Casual learning in a nutshell


Are you working as an NGO in development education? Do you want to inform and mobilize as many people as possible? Do you want to get in touch with those parts of society that you have not reached yet? Then Casual Learning may be a way to get in touch with these new groups. Let’s see what we can do...

We want to address people out of our reach, for example Young Modern Performers, with education on global topics and development. The only problem is: they won’t come to our events like music festivals, lecture evenings, and discussions because they either have no time or they just do not find the usual NGO style of activity very compelling. What to do? Very simple: if they are not coming to us, then we need to go to them! But how to do this? A very effective approach to this is using Casual Learning.

Casual Learning means learning at the everyday places of the target group. It means also quick learning "along the way“ with short and repeated messages. This is very much like what advertisement has been doing for many decades in all of our lives but what has not been used by NGOs yet to promote global topics of development.


© SXC - Photo by Sebastian Stefanov


We used Casual Learning because we knew that our target group, Young Modern Performers, do not have much time to spare in their lives and also do not participate, so far, in our events at all. Both problems are solved by using Casual Learning as an NGO: we move the information to the target group instead of waiting for them to come to us and we adapt our messages in a short and interesting way to reach maximum attention by YMPs.

Innovative Casual Learning tools for YMPs that we developed are for instance interactive napkins in cafeterias, bars and restaurants, water bottles with messages on climate change in beauty salons, and labels for luggage of travelers.




Many other options are possible like development information on park benches, in fashion shops, in gyms and other occasions of everyday life


Curious about Casual Learning? Find out more on how to do cheap, easy, and effective development education with Casual Learning here.



Lifestyle education for development in a nutshell 



Alexfiodorov ©2009              


Lifestyle education for development means that each and every one of us can contribute to global development and global aims such as the Millennium Development Goals and others. And so can Young Modern Performers, as well.

Not everyone is an activist by nature! Contribution can be very different for each and every person. Coming from a development NGO we often dream of people becoming engaged with spending time and participating in events. However, for many groups in society this is not an option. May it be lack of time, lack of interest in personal interaction with others on this topic, and/or lack of interest in permanent commitment - there are many reasons. It is a very important acknowledgement

for us working in development that of course not everyone, and especially not the YMPs, are willing to become political activists, become engaged in an NGO, go to demonstrations for the GCAP, or other forms of active support of the MDGs. But it would be rather fatal to think that these social groups are lost for development topics and not worth being addressed by us with development education.

Still, there are many other ways to contribute to the development topics without joining a civil society group or movement. These can be very simple things that also  YMPs can change in their everyday habits. There are many interdependencies between everyday personal lifestyles at home and development topics. Thinking global involves acting local! Personal lifestyles can be aligned to foster development and strengthen the Millennium Development Goal process. Drinking fair trade coffee contributes to a decent income for small-scale coffee farmers, producers and workers in developing countries. Buying labeled clothing can prevent child labor in textile production in South East Asia. Riding a bicycle for short distances and traveling by train instead of taking cheap flights can reduce the personal carbon dioxide footprint. These are just some examples of the numerous possibilities for a personal involvement in MDGs by changing everyday lifestyle basis.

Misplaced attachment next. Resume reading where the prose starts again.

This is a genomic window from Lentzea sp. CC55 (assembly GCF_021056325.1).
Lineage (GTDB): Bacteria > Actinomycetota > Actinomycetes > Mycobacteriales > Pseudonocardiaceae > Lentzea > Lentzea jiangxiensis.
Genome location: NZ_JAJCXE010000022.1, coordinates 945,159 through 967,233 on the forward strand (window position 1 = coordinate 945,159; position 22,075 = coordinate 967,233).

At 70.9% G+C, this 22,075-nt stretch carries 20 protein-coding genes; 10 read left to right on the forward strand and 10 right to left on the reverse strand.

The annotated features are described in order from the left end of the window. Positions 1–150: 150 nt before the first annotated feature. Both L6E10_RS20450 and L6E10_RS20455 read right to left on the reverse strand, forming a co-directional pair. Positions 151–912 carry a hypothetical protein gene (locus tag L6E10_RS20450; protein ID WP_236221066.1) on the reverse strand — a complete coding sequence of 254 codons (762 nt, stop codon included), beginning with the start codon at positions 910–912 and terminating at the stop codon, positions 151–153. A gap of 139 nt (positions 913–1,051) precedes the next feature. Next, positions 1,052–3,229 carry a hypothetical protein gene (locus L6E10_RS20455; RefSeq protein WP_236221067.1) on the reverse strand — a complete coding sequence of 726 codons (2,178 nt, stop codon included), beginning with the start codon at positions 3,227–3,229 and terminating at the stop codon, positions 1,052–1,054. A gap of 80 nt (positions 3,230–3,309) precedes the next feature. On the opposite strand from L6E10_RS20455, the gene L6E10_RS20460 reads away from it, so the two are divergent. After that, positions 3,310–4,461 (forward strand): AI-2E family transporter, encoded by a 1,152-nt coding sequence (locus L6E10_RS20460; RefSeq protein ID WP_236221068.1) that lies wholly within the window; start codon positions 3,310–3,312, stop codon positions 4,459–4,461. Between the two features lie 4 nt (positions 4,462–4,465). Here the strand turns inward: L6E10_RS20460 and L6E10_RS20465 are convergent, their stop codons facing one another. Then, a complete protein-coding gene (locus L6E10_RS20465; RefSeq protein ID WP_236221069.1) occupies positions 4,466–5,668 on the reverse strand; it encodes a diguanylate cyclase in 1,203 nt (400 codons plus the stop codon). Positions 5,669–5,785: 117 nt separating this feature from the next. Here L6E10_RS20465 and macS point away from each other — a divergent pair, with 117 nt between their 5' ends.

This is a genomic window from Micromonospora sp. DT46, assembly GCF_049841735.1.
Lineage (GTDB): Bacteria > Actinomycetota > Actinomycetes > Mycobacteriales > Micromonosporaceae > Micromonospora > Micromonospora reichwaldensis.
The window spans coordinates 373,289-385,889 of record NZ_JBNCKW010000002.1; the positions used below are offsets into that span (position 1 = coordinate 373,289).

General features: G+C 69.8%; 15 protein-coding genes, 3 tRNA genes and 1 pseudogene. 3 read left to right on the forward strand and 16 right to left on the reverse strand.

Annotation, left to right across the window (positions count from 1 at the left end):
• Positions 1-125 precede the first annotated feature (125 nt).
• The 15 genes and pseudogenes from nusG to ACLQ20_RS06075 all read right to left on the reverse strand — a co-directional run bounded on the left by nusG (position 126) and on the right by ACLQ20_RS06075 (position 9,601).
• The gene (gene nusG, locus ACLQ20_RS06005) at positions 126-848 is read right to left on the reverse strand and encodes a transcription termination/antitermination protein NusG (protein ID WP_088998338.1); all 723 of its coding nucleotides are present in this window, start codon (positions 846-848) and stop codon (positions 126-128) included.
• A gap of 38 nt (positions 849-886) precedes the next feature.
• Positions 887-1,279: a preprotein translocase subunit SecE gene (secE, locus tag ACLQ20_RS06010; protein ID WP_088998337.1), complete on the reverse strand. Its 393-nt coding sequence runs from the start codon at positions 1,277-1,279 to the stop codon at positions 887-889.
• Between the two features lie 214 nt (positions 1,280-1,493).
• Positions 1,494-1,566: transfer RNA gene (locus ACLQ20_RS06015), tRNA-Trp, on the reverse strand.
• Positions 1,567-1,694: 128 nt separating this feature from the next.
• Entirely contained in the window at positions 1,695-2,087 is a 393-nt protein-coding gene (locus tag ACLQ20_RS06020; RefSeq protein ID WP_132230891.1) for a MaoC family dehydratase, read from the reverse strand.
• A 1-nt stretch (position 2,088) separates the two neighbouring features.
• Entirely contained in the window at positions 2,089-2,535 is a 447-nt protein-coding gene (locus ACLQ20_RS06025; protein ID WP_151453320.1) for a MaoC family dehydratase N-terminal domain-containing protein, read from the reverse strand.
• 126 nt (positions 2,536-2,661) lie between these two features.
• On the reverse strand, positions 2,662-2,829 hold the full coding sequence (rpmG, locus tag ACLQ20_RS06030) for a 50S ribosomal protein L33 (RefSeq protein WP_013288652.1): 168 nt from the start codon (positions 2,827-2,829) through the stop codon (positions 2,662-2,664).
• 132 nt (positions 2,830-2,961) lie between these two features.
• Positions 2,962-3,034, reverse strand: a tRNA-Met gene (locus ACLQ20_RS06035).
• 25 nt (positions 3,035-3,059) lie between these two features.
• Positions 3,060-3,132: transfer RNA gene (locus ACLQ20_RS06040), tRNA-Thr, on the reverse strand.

Everyone can still contribute!

Socially trendsetting groups like YMPs who are aware of the MDGs and choose to adapt their lifestyles can be a most important multiplier group for development topics.

Important areas of possible personal change that we can promote as NGOs towards our target groups are:




How to put the message to Young Modern Performers?



© SXC-Photo by LNTo reach out to YMPs, we found out during our actions that certain general tips are useful. When trying to “sell” our message about changing lifestyles to groups like the YMPs it can be helpful to combine it with other nice side effects that come with a change in lifestyle for development -  like, for example:


-Sustainable lifestyle is becoming a trend

-Quality of the product 

-Money saving

-Personal benefit in terms of flexibility of time 


This does not mean that groups like YMPs are not interested in moral responsibility for global development by their actions. It just means that we can boost support by also emphasizing other priorities of the target group. To further increase support for a change of lifestyle we can moreover give very concrete information on what to do. Advice like this will make it easier for the target group to change their course of action:


-Information on pages that inform about what ecological car to buy 

-Information on where to find fair trade products

-Information on supporting development initiatives by internet

-Information on which computer to buy next 

-Information on how to reuse old cell phones


You will find much other concrete information that you know of and which is useful for your audience.